The Phonetic Alphabet

The history, use, and terminology of the phonetic alphabet


What is The Phonetic Alphabet?

The phonetic alphabet is also known as a word-spelling alphabet or radio alphabet. It is a set of words used for the letters of an alphabet in oral communication.

It is used to spell out words when speaking to someone not able to see the speaker because the lack of visual cues during oral communication can cause confusion. For example, lips are closed at the start of saying the letter "B" but open at the beginning of the letter "D" making these otherwise similar-sounding letters more easily discriminated when looking at the speaker. Without these visual cues, such as during announcements of airline gate numbers "B3" and "D3" at an airport, "B" may be confused with "D" by the listener.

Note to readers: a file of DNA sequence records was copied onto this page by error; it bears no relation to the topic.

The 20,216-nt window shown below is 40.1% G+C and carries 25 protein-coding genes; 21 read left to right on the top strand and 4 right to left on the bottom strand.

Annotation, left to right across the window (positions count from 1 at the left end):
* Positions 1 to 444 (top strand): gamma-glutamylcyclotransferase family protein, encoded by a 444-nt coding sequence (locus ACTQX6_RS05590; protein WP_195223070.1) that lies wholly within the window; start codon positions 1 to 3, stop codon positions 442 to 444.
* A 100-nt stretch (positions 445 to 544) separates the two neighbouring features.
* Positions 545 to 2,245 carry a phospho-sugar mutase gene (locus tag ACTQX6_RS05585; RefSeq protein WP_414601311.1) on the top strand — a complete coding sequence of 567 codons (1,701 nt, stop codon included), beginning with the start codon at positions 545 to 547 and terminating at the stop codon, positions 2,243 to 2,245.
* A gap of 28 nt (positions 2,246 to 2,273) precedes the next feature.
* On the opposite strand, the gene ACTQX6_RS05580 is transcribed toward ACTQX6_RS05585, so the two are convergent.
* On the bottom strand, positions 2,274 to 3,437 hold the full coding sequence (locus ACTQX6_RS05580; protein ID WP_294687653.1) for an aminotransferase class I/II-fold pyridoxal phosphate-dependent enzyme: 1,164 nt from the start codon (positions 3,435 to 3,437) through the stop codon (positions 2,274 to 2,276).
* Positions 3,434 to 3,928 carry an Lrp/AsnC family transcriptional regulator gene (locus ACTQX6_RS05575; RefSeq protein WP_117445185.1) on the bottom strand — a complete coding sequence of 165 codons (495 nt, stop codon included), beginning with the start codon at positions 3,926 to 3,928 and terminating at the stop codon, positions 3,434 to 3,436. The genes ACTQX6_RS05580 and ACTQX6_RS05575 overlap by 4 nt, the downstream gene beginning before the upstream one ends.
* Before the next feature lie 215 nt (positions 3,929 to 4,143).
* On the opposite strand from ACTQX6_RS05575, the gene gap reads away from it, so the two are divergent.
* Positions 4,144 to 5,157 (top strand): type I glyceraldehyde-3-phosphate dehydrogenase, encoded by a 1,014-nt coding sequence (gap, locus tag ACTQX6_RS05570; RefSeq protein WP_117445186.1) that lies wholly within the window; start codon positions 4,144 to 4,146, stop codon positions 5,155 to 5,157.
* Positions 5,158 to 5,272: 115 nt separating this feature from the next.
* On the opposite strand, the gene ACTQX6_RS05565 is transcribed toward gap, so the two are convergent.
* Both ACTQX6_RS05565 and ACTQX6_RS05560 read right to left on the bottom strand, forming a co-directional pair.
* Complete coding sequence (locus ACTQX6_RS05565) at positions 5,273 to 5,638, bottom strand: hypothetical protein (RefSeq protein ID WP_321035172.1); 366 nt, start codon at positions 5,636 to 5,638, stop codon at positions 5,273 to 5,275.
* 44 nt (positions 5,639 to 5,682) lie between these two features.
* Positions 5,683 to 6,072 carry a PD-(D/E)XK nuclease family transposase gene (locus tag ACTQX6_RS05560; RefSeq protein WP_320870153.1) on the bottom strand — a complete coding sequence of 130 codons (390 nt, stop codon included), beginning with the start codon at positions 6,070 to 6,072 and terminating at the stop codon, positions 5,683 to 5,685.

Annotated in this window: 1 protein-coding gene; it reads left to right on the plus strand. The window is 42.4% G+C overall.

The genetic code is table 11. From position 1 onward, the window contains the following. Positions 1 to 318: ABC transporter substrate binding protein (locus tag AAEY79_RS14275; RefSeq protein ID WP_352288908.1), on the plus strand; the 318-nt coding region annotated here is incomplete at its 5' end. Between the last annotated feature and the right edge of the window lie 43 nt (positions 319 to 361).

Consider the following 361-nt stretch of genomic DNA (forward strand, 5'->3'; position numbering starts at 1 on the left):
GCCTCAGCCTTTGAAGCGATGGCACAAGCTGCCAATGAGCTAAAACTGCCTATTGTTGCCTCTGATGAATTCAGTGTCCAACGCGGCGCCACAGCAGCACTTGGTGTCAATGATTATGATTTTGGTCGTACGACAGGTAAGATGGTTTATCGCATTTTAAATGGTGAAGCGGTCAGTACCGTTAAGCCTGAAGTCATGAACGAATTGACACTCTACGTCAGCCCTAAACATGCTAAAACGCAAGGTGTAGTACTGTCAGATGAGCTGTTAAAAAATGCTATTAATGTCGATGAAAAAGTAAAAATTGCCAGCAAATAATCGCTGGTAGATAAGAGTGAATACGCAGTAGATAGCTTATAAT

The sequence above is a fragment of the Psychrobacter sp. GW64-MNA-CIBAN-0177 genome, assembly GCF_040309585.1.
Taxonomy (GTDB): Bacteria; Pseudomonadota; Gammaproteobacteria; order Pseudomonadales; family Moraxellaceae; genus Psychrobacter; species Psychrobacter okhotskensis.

The phonetic alphabet is also used to distinguish between different homonyms or words that sound alike but have different meanings. Words like “site” and “sight”, or “way” and “weigh” have very different meanings. It is also used for spelling proper nouns like last names.

Military History

The Allied military radio spelling alphabets were created prior to World War I and evolved separately in the United States and the United Kingdom. They were used separately among the individual military services in the two countries until being merged during World War II. The last WWII spelling alphabet continued to be used through the Korean War, being replaced in 1956 as a result of both countries adopting the ICAO/ITU Radiotelephony Spelling Alphabet, with the NATO members calling it the "NATO Phonetic Alphabet".

The Phonetic Alphabet

A – Alpha

B – Bravo

C – Charlie

D – Delta

E – Echo

F – Foxtrot

G – Golf

H – Hotel

I – India

J – Juliet

K – Kilo

L – Lima

M – Mike

N – November

O – Oscar

P – Papa

Q – Quebec

R – Romeo

S – Sierra

T – Tango

U – Uniform

V – Victor

W – Whiskey

X – X-ray

Y – Yankee

Z – Zulu

4 February 2020